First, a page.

Fifty years ago, President Lyndon Baines Johnson signed the Higher Education Act of 1965, which provided educational resources and financial assistance to students seeking a postsecondary education. Part of the HEA included the Federal TRIO Programs, designed to educate students from low-income backgrounds, first-generation college students, and students with disabilities who faced difficulties advancing from K-12 through higher education. The program reflects a community-wide effort to provide services to students facing unique educational challenges. TRIO’s enduring service is a credit to the cooperation and collaboration of government, higher-ed institutions, high schools, counselors, teachers, mentors and students.
Damian Ramsey, a TRIO alumnus, was raised by a single parent who struggled to provide for a family of four in a Massachusetts neighborhood surrounded by gangs, drugs, and prostitution. His exposure to this toxic environment led to his struggle in school, he says. The odds were against him, but as he noted, “demography doesn’t define destiny.”
During high school, Ramsey enrolled in the Upward Bound Program, a part of TRIO, which provided postsecondary assistance, exposure to college and information about higher education. The program’s partnership with Clark University allowed him to receive SAT prep courses, college essay workshops, summer courses, and academic advice. He also went on university tours, experienced on-campus living and dining arrangements, and gained exposure to campus facilities.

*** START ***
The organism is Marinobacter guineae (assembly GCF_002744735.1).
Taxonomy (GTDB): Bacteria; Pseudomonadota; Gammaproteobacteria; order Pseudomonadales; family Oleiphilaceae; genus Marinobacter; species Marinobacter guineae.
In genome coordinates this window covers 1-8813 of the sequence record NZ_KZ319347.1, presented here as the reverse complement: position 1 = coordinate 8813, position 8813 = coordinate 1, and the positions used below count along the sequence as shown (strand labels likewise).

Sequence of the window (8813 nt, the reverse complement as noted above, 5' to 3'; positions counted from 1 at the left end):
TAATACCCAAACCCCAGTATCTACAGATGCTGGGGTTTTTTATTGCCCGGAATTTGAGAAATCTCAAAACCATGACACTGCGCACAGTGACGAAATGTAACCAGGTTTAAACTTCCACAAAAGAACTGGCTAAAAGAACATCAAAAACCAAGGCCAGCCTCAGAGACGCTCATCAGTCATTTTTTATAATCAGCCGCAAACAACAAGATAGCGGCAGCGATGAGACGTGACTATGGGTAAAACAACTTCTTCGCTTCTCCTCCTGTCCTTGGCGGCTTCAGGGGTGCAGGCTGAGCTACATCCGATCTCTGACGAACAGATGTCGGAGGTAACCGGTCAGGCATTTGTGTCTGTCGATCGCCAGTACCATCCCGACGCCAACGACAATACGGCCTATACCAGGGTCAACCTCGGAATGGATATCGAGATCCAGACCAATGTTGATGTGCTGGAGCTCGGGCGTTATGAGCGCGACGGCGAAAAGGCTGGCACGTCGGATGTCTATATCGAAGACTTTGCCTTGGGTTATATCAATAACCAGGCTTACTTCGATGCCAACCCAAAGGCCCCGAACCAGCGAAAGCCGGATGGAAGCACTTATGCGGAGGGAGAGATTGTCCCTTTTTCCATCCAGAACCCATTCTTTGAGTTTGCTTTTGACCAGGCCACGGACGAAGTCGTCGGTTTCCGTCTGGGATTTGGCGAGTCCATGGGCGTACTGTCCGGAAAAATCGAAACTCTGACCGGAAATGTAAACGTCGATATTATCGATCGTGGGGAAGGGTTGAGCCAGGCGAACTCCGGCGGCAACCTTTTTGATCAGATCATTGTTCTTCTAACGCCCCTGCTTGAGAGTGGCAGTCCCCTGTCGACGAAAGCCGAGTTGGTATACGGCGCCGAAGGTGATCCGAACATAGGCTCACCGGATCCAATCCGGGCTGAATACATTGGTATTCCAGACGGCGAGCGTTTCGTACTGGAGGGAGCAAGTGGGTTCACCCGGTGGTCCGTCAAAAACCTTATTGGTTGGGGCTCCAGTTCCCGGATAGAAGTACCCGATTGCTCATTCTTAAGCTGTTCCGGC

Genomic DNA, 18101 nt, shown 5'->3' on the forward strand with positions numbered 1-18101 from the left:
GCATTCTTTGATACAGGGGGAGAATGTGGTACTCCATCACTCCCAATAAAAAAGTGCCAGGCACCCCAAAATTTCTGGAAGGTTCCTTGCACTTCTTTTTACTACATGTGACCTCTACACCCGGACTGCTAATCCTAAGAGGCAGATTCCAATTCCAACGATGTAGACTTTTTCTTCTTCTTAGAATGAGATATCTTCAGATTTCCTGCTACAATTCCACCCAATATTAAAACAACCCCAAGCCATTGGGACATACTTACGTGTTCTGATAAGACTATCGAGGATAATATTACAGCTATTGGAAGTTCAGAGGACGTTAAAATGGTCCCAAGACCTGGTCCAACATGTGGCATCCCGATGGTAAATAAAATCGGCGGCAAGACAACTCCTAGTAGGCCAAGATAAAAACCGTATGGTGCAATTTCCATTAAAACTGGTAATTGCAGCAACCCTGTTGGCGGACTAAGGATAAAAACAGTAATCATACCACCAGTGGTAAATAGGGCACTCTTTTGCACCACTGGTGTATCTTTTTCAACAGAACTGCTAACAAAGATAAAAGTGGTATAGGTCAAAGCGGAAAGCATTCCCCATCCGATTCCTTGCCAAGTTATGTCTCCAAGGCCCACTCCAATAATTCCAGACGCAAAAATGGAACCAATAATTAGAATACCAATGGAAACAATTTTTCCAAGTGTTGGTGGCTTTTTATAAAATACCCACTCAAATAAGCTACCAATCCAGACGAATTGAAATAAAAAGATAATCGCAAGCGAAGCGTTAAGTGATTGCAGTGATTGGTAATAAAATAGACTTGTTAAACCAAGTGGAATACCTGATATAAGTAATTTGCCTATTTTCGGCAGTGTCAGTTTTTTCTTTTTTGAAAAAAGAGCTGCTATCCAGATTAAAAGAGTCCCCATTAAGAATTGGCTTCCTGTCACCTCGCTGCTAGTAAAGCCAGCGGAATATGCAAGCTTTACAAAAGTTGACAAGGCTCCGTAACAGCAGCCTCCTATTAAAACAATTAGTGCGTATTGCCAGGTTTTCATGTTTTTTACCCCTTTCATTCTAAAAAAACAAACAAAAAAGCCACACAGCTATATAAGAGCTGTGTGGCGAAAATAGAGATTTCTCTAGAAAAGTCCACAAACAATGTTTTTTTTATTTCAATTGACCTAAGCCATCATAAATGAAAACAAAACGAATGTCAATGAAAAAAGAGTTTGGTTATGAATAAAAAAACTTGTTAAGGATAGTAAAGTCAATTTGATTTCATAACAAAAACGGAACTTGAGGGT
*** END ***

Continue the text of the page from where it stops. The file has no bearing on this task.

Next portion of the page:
Ramsey graduated from Brown University in 2007 and earned a Masters in Social Work from the University of Pennsylvania in 2009. He credits Upward Bound for developing “confidence and self-assurance within the world of academia” at a young age.
In addition to serving high school students, TRIO programs also assist higher-ed students and veterans. As a single parent of two facing financial woes, Pamela McPeak was about to drop out of Bluefield State College and work as cashier.
Because McPeak was a former National Guard member, however, her counselor was able to waive her tuition. She was also advised to participate in Student Support Services (SSS), a TRIO program. McPeak credits SSS for providing assistance with “social service resources, financial aid, the college examination program, and class scheduling.” TRIO’s encouragement motivated her to graduate with a degree in education, work as a professor, and eventually become the Director/Coordinator of the Upward Bound Program at Concord University.
Like these and many other examples, TRIO has changed so many lives over the years by motivating students to overcome their personal challenges and seek a promising education and career. The collective efforts of educators have led to the program’s impact in the past 50 years, and serves as a foundation for success well into the future.
On Aug. 21, Department of Education will honor TRIO’s 50 Year Anniversary by hosting a symposium entitled, Celebrating 50 Years of Promoting Excellence by Providing Hope and Opportunity for Success. To join Secretary Duncan and other education leaders in this celebration you can tune in to the livestream at http://edstream.ed.gov/webcast/Play/bd2f5780b05c49f59af795a0d6398f3c1d or join us on Twitter using the hashtag #TRIO50. The program will run from 9am – 12pm EDT.
Edgar Estrada is an intern in the Office of Communications and Outreach at the U.S. Department of Education, and a student at the University of California, Irvine.